Five clever updates of Old Testament stories filled Radio 3’s late-night speech slot this week and revealed just how difficult it is to make these stories work in a contemporary setting.

Five clever updates of Old Testament stories filled Radio 3’s late-night speech slot this week and revealed just how difficult it is to make these stories work in a contemporary setting. Without the cadences of the Authorised Version, the rigour of the language, its powerful rhetoric but also its inflated poetic style, Noah and his ark, or Samson and Delilah, can appear quite ridiculous.

How do you make sense of miracles in our enlightened times? A young man who works in a B&Q DIY store follows a ‘vision’ and saves his family from a flood in Lewisham by building a boat out of timber he has stolen off the shop floor? Teenage Samson struggles at school because of his exceptional strength, pulling doors off hinges and breaking chairs, and because his mother, a hairdresser, refuses to cut his hair? But New Mystery Plays (produced by Jessica Dromgoole) just about pulled off this sleight of hand, the quality of the writing (by five different playwrights) packing so much into just 15 minutes, a life story told in fewer than 2,000 words.

Inline sub2


Sean Buckley’s retelling of the Creation Story was particularly effective, giving us Genesis through the mind of a young woman in a coma. It was a hard listen, and you really had to concentrate to work out what was going on. Jo (played by Alex Tregear) has been unconscious for three years since an accident. Her nurse (Jonathan Forbes) is waiting for a response, a flutter of the eyelids, a twitch in a finger, anything to suggest that something is going on in her mind. We, as listeners, are taken inside that mind, and into Jo’s struggle to get out of her locked-in state. The beginnings of language. The difficulties of communication.

On Broadcasting House this week Paddy O’Connell and his guests were talking about what makes us listen. What makes us really listen to, instead of just half-hearing, the voices of John Humphrys, Rob Cowan, Nicky Campbell or Chris Moyles burbling away in the background. They decided it was something to do with a change in the tone of voice, either in anger or with emotion. Or because if the news has segued into a drama there’s been a clever creation of atmosphere. It’s the sudden switch into an unusual soundscape that grabs our attention.

In Sean Buckley’s short mystery, it was the intriguing use of language which drew me in. And the echoey atmosphere — clinical, nothing soft, all clipped, hard edges — contrasting with the nurse’s rippling stream of conversation as he tries to make some connection with his long-silent patient. Her father arrives and you hear his car drawing up on the gravel outside. Then the clip-clop of his feet as he walks along the hospital corridor. He enters the room, gives Jo a kiss on her cheek, which is flat and unresponsive, no give, no pulsing flesh. No words were necessary to explain where we were or what was happening.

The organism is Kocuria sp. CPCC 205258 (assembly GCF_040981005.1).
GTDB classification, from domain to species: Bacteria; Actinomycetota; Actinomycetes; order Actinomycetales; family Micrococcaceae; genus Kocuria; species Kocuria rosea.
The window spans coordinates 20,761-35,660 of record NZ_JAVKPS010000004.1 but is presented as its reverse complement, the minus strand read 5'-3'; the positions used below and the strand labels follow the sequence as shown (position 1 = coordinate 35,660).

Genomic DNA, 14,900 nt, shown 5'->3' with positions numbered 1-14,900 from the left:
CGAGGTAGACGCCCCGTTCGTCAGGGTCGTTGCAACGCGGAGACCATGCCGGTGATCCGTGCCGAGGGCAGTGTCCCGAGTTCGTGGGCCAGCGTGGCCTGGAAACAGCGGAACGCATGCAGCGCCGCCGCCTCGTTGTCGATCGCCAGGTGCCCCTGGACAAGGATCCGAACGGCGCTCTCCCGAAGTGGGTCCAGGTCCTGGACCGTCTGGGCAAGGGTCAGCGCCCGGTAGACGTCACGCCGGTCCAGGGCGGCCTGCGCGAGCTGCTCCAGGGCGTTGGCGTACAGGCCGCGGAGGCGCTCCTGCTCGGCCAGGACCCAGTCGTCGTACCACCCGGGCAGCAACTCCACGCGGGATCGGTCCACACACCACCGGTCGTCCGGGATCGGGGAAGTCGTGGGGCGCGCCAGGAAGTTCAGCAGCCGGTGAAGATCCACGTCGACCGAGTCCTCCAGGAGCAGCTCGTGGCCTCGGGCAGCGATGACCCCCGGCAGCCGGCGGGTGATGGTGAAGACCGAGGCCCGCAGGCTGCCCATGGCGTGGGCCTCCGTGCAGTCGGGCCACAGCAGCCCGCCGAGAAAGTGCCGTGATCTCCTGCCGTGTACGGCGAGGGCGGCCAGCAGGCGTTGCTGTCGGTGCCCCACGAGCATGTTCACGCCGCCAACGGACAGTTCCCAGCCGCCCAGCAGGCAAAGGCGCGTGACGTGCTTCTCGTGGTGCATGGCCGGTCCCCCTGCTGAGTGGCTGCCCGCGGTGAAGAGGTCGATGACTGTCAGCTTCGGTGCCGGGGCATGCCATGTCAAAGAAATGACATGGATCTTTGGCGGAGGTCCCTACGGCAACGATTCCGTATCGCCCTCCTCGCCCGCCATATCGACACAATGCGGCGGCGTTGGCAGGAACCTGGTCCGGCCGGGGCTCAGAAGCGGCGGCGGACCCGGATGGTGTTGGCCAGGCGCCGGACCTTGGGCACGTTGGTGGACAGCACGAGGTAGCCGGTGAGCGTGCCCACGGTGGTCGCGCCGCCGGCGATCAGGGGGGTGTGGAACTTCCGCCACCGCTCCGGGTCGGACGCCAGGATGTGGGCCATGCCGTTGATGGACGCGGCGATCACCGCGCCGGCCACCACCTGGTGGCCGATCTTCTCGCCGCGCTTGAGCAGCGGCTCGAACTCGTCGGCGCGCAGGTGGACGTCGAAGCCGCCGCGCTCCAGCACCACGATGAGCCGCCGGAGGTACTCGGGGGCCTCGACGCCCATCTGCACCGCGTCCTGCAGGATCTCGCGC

It’s worth listening to all five plays together (now so easy with Radioplayer) as they are all so different, each adding something to this reinterpretation of these ancient explanations for life’s puzzling cruelty. Creation was almost like poetry, in its rhythms and repetitions, the pauses, the sparsity of words needed to convey the relationships between patient and nurse, father and child. Roy Williams’s David and Goliath was poetry in another guise as Asher, Jase and Moe taunt David into sparring with a very modern giant from a rival gang who are trying to invade ‘their postcode’. The language was straight off the bus — ‘Why don’t ya all give ya rubber lips a rest, yeah?’ — but so fast, so interwoven, like a tapestry, as the gang members each tried to stamp their identity, their personality on the group.

Their ‘miracle’ was all-too-believable; a reflection of far too many newspaper reports. Its soundscape, too, was brilliantly effective — pitch-dark, menacing — and created so simply through a barking dog, the sound of glass breaking, or the wail of a police siren in the distance.

J. Parkes, too, wrestled with a very real life situation in his reimagining of the flight of the Israelites across the Red Sea. In Exodus Moses is translated into Mo, an agency nurse who turns up at a horrid ‘retirement’ home for old ladies run by the dreadful Fay and Helen. You know they don’t care right from the start when the first thing you hear are the keys of a computer relentlessly tapping out a meaningless communication. Fay and Helen spend all their time in the ‘office’ but Mo tries talking to the residents. ‘It’s not the food I mind,’ Miriam tells her over her dish of porridge and prunes. ‘But the sound. The sound of people eating…All those spoons scraping all around…Scraping.’ The hideous reality of life in a badly run home for the elderly was summed up in that one sound.

This article first appeared in the print edition of The Spectator magazine, dated